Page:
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Sunday, August 21, 2011

Rolling Toward Publication Date!

In the course of one week I have filled out four different interviews and I am now being interviewed on two different blogs. As the time gets shorter until my book comes out it seems that I am doing more and more online. It feels like it's building to a giant crescendo which will turn into a marathon in September when we have our MG/YA Blog Fest.  Here are the places where you can find my interviews and posts:

Linda Barnett-Johnson Editing and Virtual Assistance


On Linda's blog you can find out even more about me that you didn't know. On Downtown YA done by Sandra Cox, I have a post about the inspiration for my novel.

In the middle of all of this I also prepared for an interview in October and I am keeping track of the voting on the prompts for PA Friends, a group I am a member of on Facebook. PA Friends are poets and that is my second writing love. We are in the middle of putting together an anthology of all the awesome poems all of us have written for the website Poetic Asides and we have voted on ten prompts to place in the anthology. I am honored to be in the company of these poets and I hope to be able to bring some more about this anthology to your attention. We are very new at doing all of this, but that is what is making it so exciting. We call ourselves The Anthologists.  The PA community has primarily been one of sharing and artistic endeavor.  We have placed our poems side by side for years and the group we formed is one that has bonded together over shared love of each other's poems. it's a group formed from love of poetry and I'm hoping that soon I will be able to bring you the completed anthology. Meanwhile I will try to introduce you to some of the poems of this group with their permission. :) Actually, I have added some of their websites to the Blogs I Follow on the sidebar. So you might want to browse those.

Here are the poems I wrote for last week's Wednesday prompt:

Write a poem about the beginning of school:

Teaching Revisited

School for me was the scent of blackboard chalk dust
which settled on my clothes like drops of rain might
after a long day of cramming information and values
into the heads of vacant eyed students who would
rather be doing anything else but sitting in a hard
wooden chair listening to me talk about long division
or verbs

Their locked heads faced me with derision
Dared me to unlock the TV soaked part that
only responded to the slight bump of the familiar
when they slit open like a clam and you could
squeeze in a few nuggets until they snapped closed

School loomed each summer like a monster
waiting to devour me with its useless trivia
The hordes of students awaiting me caused
terror as if I were facing an angry crowd and
not the untried brains of the very young

School was my dragon
and each year I arrived with plan book and
decorated classroom to slay the disinterest
and lack of concentration and finally be victorious
Finally be the one to open these empty minds
to the joy I had found at their age
to the yearning for more – the insatiable unending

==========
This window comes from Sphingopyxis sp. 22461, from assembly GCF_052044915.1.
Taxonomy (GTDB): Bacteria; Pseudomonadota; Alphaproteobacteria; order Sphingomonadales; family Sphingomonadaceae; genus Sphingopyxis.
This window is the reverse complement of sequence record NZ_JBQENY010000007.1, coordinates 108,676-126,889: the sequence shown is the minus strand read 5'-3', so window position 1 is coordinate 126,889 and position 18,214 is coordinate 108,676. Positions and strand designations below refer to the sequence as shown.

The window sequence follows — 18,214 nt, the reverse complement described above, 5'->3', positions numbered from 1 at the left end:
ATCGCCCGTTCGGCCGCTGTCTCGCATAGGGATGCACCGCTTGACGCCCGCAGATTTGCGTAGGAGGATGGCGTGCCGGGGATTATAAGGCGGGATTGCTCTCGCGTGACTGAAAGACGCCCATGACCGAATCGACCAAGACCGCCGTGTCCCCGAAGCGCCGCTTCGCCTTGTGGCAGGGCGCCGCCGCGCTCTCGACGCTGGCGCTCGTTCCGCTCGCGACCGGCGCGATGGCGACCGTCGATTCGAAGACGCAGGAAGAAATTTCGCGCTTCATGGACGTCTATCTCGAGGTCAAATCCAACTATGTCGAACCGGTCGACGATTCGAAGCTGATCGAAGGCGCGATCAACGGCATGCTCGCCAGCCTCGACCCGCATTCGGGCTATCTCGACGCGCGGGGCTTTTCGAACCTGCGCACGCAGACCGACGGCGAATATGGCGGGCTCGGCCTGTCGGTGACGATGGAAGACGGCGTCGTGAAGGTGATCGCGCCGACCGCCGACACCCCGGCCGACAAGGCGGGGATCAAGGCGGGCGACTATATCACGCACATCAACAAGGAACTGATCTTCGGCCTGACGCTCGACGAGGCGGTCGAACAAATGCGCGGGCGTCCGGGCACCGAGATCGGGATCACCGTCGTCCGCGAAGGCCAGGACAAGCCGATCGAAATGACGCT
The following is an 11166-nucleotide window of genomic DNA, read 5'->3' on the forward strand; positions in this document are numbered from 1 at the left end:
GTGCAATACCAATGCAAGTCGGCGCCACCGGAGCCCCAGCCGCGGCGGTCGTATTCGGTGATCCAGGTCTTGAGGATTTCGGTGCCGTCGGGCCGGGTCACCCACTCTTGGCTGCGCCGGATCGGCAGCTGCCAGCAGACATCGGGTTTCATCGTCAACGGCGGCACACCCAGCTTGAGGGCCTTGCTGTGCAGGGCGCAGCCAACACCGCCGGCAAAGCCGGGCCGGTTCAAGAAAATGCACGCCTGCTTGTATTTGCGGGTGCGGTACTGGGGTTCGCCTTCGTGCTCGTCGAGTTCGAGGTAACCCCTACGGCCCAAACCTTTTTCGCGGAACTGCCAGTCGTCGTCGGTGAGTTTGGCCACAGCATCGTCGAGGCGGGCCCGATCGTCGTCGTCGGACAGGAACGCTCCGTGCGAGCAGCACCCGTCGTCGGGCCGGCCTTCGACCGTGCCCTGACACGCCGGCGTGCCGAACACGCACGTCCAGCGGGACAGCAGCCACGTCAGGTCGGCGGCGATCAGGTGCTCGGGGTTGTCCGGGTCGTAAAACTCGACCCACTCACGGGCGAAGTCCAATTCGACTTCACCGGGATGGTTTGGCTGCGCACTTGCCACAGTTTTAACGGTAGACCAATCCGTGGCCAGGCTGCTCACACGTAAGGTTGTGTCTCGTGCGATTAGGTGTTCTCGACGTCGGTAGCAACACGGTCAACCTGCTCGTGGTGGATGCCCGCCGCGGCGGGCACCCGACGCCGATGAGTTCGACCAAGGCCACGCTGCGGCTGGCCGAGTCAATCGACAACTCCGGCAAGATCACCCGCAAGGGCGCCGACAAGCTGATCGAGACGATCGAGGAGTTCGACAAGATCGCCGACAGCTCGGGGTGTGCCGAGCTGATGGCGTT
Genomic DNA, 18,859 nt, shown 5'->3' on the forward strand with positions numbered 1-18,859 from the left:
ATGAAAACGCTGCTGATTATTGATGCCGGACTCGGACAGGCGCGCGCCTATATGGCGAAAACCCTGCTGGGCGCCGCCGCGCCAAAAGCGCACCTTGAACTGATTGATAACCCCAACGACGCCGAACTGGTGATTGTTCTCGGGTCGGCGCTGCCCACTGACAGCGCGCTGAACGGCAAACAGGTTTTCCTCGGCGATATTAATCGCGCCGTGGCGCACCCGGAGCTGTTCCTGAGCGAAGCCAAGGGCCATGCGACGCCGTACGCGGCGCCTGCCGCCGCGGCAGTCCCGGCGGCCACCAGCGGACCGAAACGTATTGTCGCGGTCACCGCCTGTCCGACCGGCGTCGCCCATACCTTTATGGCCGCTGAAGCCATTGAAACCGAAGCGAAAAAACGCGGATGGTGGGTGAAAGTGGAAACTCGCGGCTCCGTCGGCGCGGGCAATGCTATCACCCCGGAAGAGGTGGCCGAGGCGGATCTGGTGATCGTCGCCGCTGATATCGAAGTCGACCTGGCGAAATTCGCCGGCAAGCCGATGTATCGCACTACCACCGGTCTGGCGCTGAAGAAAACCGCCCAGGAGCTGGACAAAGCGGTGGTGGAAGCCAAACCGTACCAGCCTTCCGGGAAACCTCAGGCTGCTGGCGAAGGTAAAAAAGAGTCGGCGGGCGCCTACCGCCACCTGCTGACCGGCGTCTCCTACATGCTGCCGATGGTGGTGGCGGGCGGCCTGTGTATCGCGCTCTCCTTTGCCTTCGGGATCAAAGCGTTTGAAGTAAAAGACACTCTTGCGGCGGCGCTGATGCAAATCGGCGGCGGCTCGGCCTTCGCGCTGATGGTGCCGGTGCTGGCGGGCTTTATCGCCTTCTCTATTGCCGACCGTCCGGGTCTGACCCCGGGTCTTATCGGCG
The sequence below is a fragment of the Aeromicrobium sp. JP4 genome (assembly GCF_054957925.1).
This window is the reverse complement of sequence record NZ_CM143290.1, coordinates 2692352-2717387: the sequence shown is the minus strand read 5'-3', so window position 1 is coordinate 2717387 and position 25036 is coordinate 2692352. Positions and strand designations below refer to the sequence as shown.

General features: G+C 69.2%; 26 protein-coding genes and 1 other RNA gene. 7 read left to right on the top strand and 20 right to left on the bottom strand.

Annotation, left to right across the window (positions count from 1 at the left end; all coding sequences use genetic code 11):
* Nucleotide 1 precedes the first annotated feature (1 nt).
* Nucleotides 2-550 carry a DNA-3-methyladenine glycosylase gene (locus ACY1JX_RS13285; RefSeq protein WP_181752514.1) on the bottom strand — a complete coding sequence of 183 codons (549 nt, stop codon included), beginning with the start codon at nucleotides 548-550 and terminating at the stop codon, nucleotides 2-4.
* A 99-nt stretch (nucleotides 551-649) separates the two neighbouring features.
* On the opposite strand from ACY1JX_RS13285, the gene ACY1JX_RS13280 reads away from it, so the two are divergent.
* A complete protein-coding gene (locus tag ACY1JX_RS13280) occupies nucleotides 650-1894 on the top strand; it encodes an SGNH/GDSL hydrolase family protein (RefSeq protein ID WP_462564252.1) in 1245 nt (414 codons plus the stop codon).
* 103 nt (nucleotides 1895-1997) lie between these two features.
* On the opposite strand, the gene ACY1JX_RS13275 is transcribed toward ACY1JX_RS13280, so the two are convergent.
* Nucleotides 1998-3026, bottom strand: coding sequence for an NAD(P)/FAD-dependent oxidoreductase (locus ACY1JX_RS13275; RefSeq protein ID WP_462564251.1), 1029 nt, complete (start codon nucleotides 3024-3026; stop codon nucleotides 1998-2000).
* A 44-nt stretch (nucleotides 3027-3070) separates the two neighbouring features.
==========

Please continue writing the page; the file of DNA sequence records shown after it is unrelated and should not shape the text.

desire to learn.
copyright 2011 by Barbara Ehrentreu

Perfect Teacher

Her stern look quieted the children
As they sat in tight rows hands clasped
tight – so tight the knuckles were red
They sat awaiting her commands
Quiet enough to hear the random sounds
in the classroom
The on and off of the heat and the hum of the
not quite broken fluorescent light above one of
their heads.

She ordered they listened
I watched mesmerized by the obedience
I longed to see from my own class
For I was not like this perfect teacher
and allowed the expression of their childish
wonder and excitement
Allowed the chatter during writing when they shared

Instead of seeing the neat rows of children their
hands clasped tight
my students whispered and moved their eyes around
the room
roving to the window and beyond riding on their imagination
and I rode behind them hoping to guide their paths
Not the perfect teacher.
copyright 2011 by Barbara Ehrentreu

For anyone who didn't get a chance to attend the Live Book Reading webinar last Sunday we are making it available in archives. You can hear and see me on this webinar. I am the first to read after the Introduction. Many thanks to Talitha K. McEeachin  who put this all together and to Jesse Douglas Allen-Taylor for all his support. We will be reading again next Sunday and I will be choosing another excerpt to read.  I hope you can join us then. Meanwhile, here is the link to the recording:

Until the next time, thank you to all of my followers and also, hello to any new friends on Facebook who might have wandered over here. I have been so busy that I can't say Hi to everyone, but I am very happy to know all of you!! My guests must be on vacation, but I am planning to bring you more authors during the next week.

Sunday, August 7, 2011

Blog Jog Day - Deciding on a Cover

Welcome anyone who has wandered over here. I hope you will browse the archives to learn more about me:

When you go to the bookstore or you browse through the thousands of titles on Amazon and Kindle you see all of the book covers for each author's work. We all know that most authors do not do their own book covers unless they are self-publishing and even there many of the covers are done by professionals. At MuseItUp Publishing we are blessed with extraordinary award winning cover artists. So when the process of deciding on a cover began for me I though it would be easy.:)